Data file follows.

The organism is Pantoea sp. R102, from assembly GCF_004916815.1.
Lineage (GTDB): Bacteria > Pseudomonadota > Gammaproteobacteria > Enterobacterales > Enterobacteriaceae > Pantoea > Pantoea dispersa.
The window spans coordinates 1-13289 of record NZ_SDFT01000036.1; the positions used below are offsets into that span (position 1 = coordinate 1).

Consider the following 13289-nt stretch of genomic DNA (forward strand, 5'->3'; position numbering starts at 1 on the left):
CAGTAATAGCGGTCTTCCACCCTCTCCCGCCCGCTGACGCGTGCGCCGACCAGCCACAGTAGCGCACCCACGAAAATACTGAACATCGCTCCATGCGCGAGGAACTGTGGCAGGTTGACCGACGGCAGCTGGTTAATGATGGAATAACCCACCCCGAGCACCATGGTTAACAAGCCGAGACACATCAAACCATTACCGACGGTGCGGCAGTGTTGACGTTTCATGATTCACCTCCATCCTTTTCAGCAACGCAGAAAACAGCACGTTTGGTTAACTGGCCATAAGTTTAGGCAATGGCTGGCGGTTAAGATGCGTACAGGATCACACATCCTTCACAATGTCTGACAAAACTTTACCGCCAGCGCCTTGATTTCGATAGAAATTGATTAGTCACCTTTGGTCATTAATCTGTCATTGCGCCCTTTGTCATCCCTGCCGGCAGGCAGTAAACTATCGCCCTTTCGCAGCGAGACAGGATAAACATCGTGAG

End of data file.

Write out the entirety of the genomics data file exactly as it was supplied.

The organism is Pantoea sp. R102, from assembly GCF_004916815.1.
Lineage (GTDB): Bacteria > Pseudomonadota > Gammaproteobacteria > Enterobacterales > Enterobacteriaceae > Pantoea > Pantoea dispersa.
The window spans coordinates 1-13289 of record NZ_SDFT01000036.1; the positions used below are offsets into that span (position 1 = coordinate 1).

Consider the following 13289-nt stretch of genomic DNA (forward strand, 5'->3'; position numbering starts at 1 on the left):
CAGTAATAGCGGTCTTCCACCCTCTCCCGCCCGCTGACGCGTGCGCCGACCAGCCACAGTAGCGCACCCACGAAAATACTGAACATCGCTCCATGCGCGAGGAACTGTGGCAGGTTGACCGACGGCAGCTGGTTAATGATGGAATAACCCACCCCGAGCACCATGGTTAACAAGCCGAGACACATCAAACCATTACCGACGGTGCGGCAGTGTTGACGTTTCATGATTCACCTCCATCCTTTTCAGCAACGCAGAAAACAGCACGTTTGGTTAACTGGCCATAAGTTTAGGCAATGGCTGGCGGTTAAGATGCGTACAGGATCACACATCCTTCACAATGTCTGACAAAACTTTACCGCCAGCGCCTTGATTTCGATAGAAATTGATTAGTCACCTTTGGTCATTAATCTGTCATTGCGCCCTTTGTCATCCCTGCCGGCAGGCAGTAAACTATCGCCCTTTCGCAGCGAGACAGGATAAACATCGTGAG